So....One of my readers contacted me and inspired today's missive. She had been reading a comment from another of my blogs and sympathized with the young man who is facing his first national election and really is having trouble picking a candidate that he feels holds his viewpoint on the world. I sympathize with him and commend him for paying attention. The problem he faces is an old one, neither major party offers a clean choice in leadership and neither is really offering any real statements of substance. At least that is the way he feels. I understand. I am a bit envious that he gets to take that first step into making a choice that really could affect his future. I think my first vote in a presidential election went to Gerald Ford in 1976, but the one I remember best was the year I voted for John Anderson in 1980. I clearly knew that Anderson could not win, but it didn't matter. I wanted to be heard by the major parties and voted for the third party candidate. Many of us did. I have never missed voting in a presidential election.
The problem was according to my reader is that she is one of the few people in her circle of family and friends who still planned on voting. Many in her circle was like that young man but they had decided that they liked neither of the major candidates and were simply not going to vote. As I told her, you get what you pay for. If you pay nothing you will get nothing. Tom Stoppard wrote, "It's not the voting that's democracy; it's the counting." The only way you can count is if you vote. It is because of the attitude of not voting that some try to make it difficult to vote. There is more on the ballot than the president. I believe that had the middle come out and voted in the midterm elections of 2010, many of the wack-a-doodles who got elected would be roaming the sidewalk muttering to themselves.
Unfortunately it will usually be the case that few presidents become legendary until they have the benefit of history. While in office, they are all too very human. John Adams and George Washington were just men with all the failings of someone from their period of time. It is history that bestowed legendary status on them. Lincoln, Jackson, Truman, Johnson, Reagan, Clinton, Roosevelt-take your pick of famous presidents and you will find all of them had political struggles and failings. All of them had ups and downs. All of them were human. We cannot judge a sitting president or a candidate as accurately as we would like, but ultimately we do judge and pick one and with only few exceptions, as a nation we've done pretty well. We realize that perhaps one is looking to the future or another is offering something we've seen before just wrapped in a shiny new package. We may think there are no more Lincolns or Jeffersons, but in truth, we cannot know that. What amazes me is that without knowing we still manage to pick them. Great men are still with us, it just may take a while to realize it.
There are congressmen and initiatives and judges and county and city officials and school board members and so much more than the president. It is some of those local officials who will affect so many aspects of our local lives as well. If you don't vote especially in this year where there is very definitely a group of extremely wealthy men who want to control the election, you really will be fulfilling someone's wishes. Someone who thinks he can beat you into submission by inundating your world with negative ads. If you think it doesn't count, Al Gore who won the popular vote lost the election by one state in the electoral college. John Kennedy beat Richard Nixon in 1960 by just 2 tenths of the popular vote. Like now, that election was, most historians agree, decided on Television. The failure to vote does not make a statement but a non-statement.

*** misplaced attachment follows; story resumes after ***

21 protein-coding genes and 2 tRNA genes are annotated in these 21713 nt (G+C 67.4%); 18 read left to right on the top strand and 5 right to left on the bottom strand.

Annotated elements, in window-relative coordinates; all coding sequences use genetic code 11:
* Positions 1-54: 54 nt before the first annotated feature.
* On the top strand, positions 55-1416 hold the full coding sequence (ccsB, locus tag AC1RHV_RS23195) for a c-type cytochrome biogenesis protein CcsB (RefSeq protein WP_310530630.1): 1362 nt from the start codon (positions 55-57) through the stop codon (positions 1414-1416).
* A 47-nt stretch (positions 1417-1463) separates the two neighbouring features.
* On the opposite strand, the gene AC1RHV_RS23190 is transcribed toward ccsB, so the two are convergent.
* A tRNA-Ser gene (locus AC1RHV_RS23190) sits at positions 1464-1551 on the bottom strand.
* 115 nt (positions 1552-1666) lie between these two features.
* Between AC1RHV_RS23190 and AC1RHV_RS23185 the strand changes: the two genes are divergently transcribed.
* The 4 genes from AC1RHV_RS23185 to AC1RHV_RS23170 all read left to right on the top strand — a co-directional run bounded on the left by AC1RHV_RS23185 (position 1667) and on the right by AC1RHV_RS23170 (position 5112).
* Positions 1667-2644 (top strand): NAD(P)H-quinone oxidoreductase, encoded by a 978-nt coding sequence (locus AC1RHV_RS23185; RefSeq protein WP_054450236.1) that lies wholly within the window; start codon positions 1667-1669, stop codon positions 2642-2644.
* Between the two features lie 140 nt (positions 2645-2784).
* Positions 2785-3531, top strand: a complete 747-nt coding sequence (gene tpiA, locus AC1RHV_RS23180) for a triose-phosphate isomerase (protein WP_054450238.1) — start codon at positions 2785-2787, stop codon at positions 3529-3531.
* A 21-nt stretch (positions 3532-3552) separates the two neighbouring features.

We vote. Many countries in the world cannot. Many countries have elections that truly do mean nothing. They are for show. In many countries, the opposition simply disappears. Extremists can easily be in control and they will never let go. We have been given a gift by our beliefs and our constitution. I encourage you to turn off the negative ads and check out the real candidates. In the last twenty years or so we have learned many things because people vote. The Republicans controlled congress in the 1990's and the Democrats in 2000's and in both cases we learned that the adversarial nature of the two houses of congress was a wise decision on our founding fathers. We have learned what drastic prices we will pay in services and education when we pass agendas like TABOR. When we vote, we make a leap of faith. When we fail to vote, we have lost our faith.
Vote for those you believe in; vote against those you don't. Vote for the person who supports your one, most favorite thing or for the one who will more likely be able to handle the complexity of the job they are taking. Vote for the one that is least likely to be an idiot. Vote because you are an extreme conservative. Vote because you are an extreme liberal. Vote because you don't like Democrats. Vote because you don't like Republicans. Vote because you are a Libertarian, a Socialist, a union member, anti-union, evangelical or atheist or a dog lover. Remind your congressman that he or she is in Washington or the state capitol for you, not some special interest or personal agenda or a lobbyist or rich fat cat who thinks his money entitles him to more say than you have. That is the wonder of the one voice, one vote. There are so many reasons to vote and really only one not to.
Franklin Roosevelt said "Nobody will ever deprive the American people of the right to vote except the American people themselves and the only way they could do this is by not voting."